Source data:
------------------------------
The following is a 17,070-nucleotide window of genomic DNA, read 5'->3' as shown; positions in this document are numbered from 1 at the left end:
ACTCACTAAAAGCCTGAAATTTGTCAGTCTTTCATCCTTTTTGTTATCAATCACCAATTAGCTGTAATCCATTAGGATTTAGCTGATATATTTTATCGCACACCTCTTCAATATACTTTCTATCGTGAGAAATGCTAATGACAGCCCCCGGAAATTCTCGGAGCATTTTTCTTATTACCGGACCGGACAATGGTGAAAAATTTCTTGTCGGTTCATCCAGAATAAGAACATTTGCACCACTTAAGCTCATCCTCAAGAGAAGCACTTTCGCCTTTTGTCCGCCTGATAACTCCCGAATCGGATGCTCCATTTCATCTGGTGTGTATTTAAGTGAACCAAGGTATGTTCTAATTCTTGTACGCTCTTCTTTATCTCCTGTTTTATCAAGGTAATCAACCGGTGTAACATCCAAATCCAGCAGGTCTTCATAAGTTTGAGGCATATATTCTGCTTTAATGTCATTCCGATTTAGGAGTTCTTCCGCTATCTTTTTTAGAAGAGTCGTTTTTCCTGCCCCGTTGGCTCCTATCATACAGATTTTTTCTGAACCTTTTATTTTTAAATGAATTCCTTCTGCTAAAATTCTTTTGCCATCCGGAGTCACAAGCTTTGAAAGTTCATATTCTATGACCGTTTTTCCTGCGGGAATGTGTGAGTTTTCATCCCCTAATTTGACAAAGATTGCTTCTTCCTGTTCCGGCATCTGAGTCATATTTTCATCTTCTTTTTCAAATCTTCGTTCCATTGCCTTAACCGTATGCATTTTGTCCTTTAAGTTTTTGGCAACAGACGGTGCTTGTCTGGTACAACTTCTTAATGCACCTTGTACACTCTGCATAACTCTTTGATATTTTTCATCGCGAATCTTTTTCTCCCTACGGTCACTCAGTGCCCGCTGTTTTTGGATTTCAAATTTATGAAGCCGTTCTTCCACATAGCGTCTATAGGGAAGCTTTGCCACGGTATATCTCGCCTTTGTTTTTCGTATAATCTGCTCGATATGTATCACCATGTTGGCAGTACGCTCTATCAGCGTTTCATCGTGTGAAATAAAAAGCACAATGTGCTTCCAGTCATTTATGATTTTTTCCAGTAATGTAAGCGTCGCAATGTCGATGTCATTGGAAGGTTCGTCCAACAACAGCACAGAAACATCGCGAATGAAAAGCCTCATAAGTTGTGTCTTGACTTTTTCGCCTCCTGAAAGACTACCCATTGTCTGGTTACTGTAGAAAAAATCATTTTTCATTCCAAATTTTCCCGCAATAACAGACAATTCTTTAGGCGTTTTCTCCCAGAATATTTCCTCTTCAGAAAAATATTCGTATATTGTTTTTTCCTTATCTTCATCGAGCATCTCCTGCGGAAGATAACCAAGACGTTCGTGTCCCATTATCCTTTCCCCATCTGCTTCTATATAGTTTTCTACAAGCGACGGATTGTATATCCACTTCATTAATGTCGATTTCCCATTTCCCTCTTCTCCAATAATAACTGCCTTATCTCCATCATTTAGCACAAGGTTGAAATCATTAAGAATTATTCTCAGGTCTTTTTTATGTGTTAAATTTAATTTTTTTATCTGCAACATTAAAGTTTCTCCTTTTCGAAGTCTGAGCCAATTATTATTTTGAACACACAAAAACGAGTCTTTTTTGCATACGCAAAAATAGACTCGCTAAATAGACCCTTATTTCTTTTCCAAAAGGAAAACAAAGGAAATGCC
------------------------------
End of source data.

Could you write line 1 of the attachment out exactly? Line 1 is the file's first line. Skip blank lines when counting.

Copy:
The following is a 17,070-nucleotide window of genomic DNA, read 5'->3' as shown; positions in this document are numbered from 1 at the left end: